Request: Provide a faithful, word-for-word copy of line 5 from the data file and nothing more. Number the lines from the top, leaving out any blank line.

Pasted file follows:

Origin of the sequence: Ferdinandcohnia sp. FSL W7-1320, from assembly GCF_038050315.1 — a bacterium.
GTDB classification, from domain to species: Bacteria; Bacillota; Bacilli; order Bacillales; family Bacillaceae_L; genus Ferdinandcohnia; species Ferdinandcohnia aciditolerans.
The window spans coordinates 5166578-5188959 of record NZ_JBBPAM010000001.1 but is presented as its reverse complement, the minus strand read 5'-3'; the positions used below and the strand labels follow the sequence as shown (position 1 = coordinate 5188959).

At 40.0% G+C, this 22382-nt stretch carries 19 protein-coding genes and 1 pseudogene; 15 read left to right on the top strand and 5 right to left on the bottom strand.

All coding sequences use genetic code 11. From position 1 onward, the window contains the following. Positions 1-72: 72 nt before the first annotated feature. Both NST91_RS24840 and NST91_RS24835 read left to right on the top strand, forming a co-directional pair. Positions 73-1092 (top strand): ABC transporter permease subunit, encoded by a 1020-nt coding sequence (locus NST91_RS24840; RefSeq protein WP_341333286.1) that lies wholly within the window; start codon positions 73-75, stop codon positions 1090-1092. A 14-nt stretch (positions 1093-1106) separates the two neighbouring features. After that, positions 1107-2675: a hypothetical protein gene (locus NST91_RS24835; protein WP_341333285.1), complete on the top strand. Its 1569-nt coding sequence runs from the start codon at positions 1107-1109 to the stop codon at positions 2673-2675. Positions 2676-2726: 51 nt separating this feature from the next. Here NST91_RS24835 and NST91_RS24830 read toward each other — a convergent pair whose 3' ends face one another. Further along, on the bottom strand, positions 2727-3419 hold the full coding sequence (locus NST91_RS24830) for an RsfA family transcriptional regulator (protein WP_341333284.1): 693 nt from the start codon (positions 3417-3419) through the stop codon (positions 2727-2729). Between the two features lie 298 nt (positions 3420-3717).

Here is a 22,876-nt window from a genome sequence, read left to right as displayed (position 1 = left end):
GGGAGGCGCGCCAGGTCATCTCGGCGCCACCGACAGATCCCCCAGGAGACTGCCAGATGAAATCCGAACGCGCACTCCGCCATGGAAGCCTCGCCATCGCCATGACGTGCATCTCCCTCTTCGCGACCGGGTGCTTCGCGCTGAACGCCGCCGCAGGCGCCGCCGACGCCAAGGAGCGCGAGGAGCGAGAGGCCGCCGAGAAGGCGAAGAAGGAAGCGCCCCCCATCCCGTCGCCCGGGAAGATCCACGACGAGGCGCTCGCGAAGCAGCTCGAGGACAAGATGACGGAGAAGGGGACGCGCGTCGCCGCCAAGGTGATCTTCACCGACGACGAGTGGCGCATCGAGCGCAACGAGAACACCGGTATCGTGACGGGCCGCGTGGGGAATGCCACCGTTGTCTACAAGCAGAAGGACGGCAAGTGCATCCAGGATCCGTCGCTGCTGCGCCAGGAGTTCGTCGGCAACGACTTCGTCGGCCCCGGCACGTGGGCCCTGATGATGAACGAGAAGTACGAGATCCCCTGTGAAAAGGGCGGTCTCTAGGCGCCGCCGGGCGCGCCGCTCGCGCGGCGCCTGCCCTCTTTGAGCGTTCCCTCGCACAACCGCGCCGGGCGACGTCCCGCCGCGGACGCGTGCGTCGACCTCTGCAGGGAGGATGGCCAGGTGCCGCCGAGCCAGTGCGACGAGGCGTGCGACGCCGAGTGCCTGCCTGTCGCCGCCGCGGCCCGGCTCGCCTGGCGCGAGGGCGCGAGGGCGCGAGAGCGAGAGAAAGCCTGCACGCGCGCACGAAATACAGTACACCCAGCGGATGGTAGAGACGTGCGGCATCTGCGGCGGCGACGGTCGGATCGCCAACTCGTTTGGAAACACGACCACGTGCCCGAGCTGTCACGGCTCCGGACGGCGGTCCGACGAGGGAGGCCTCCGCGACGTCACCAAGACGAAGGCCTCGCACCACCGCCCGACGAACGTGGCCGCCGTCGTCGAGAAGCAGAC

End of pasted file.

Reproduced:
All coding sequences use genetic code 11. From position 1 onward, the window contains the following. Positions 1-72: 72 nt before the first annotated feature. Both NST91_RS24840 and NST91_RS24835 read left to right on the top strand, forming a co-directional pair. Positions 73-1092 (top strand): ABC transporter permease subunit, encoded by a 1020-nt coding sequence (locus NST91_RS24840; RefSeq protein WP_341333286.1) that lies wholly within the window; start codon positions 73-75, stop codon positions 1090-1092. A 14-nt stretch (positions 1093-1106) separates the two neighbouring features. After that, positions 1107-2675: a hypothetical protein gene (locus NST91_RS24835; protein WP_341333285.1), complete on the top strand. Its 1569-nt coding sequence runs from the start codon at positions 1107-1109 to the stop codon at positions 2673-2675. Positions 2676-2726: 51 nt separating this feature from the next. Here NST91_RS24835 and NST91_RS24830 read toward each other — a convergent pair whose 3' ends face one another. Further along, on the bottom strand, positions 2727-3419 hold the full coding sequence (locus NST91_RS24830) for an RsfA family transcriptional regulator (protein WP_341333284.1): 693 nt from the start codon (positions 3417-3419) through the stop codon (positions 2727-2729). Between the two features lie 298 nt (positions 3420-3717).